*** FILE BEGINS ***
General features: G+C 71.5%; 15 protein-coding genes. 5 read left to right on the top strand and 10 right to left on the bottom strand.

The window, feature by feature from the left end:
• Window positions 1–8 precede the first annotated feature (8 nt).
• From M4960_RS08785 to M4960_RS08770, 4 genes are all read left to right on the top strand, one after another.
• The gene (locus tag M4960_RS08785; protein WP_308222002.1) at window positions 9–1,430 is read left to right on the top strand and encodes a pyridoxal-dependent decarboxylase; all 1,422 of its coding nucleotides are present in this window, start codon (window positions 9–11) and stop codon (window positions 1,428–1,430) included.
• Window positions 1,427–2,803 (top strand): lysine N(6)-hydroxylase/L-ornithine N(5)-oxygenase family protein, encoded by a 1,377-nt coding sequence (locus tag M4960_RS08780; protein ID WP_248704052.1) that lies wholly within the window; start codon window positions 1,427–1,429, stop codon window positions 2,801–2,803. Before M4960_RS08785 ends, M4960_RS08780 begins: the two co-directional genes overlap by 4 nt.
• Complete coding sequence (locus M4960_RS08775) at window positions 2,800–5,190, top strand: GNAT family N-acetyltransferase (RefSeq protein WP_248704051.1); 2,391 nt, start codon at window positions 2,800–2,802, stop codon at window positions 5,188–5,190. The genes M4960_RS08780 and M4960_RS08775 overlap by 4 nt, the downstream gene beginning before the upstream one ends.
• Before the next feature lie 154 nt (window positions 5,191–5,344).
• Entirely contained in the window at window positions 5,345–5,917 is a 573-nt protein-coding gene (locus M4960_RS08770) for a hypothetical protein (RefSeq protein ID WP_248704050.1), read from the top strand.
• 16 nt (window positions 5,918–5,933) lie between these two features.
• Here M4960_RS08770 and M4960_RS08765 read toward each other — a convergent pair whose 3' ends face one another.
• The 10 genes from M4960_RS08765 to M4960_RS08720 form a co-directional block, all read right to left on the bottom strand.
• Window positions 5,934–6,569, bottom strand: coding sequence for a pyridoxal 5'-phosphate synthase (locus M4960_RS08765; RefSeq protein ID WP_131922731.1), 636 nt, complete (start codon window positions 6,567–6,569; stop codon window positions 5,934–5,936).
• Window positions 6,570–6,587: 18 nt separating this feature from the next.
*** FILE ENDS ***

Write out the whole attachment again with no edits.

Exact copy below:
General features: G+C 71.5%; 15 protein-coding genes. 5 read left to right on the top strand and 10 right to left on the bottom strand.

The window, feature by feature from the left end:
• Window positions 1–8 precede the first annotated feature (8 nt).
• From M4960_RS08785 to M4960_RS08770, 4 genes are all read left to right on the top strand, one after another.
• The gene (locus tag M4960_RS08785; protein WP_308222002.1) at window positions 9–1,430 is read left to right on the top strand and encodes a pyridoxal-dependent decarboxylase; all 1,422 of its coding nucleotides are present in this window, start codon (window positions 9–11) and stop codon (window positions 1,428–1,430) included.
• Window positions 1,427–2,803 (top strand): lysine N(6)-hydroxylase/L-ornithine N(5)-oxygenase family protein, encoded by a 1,377-nt coding sequence (locus tag M4960_RS08780; protein ID WP_248704052.1) that lies wholly within the window; start codon window positions 1,427–1,429, stop codon window positions 2,801–2,803. Before M4960_RS08785 ends, M4960_RS08780 begins: the two co-directional genes overlap by 4 nt.
• Complete coding sequence (locus M4960_RS08775) at window positions 2,800–5,190, top strand: GNAT family N-acetyltransferase (RefSeq protein WP_248704051.1); 2,391 nt, start codon at window positions 2,800–2,802, stop codon at window positions 5,188–5,190. The genes M4960_RS08780 and M4960_RS08775 overlap by 4 nt, the downstream gene beginning before the upstream one ends.
• Before the next feature lie 154 nt (window positions 5,191–5,344).
• Entirely contained in the window at window positions 5,345–5,917 is a 573-nt protein-coding gene (locus M4960_RS08770) for a hypothetical protein (RefSeq protein ID WP_248704050.1), read from the top strand.
• 16 nt (window positions 5,918–5,933) lie between these two features.
• Here M4960_RS08770 and M4960_RS08765 read toward each other — a convergent pair whose 3' ends face one another.
• The 10 genes from M4960_RS08765 to M4960_RS08720 form a co-directional block, all read right to left on the bottom strand.
• Window positions 5,934–6,569, bottom strand: coding sequence for a pyridoxal 5'-phosphate synthase (locus M4960_RS08765; RefSeq protein ID WP_131922731.1), 636 nt, complete (start codon window positions 6,567–6,569; stop codon window positions 5,934–5,936).
• Window positions 6,570–6,587: 18 nt separating this feature from the next.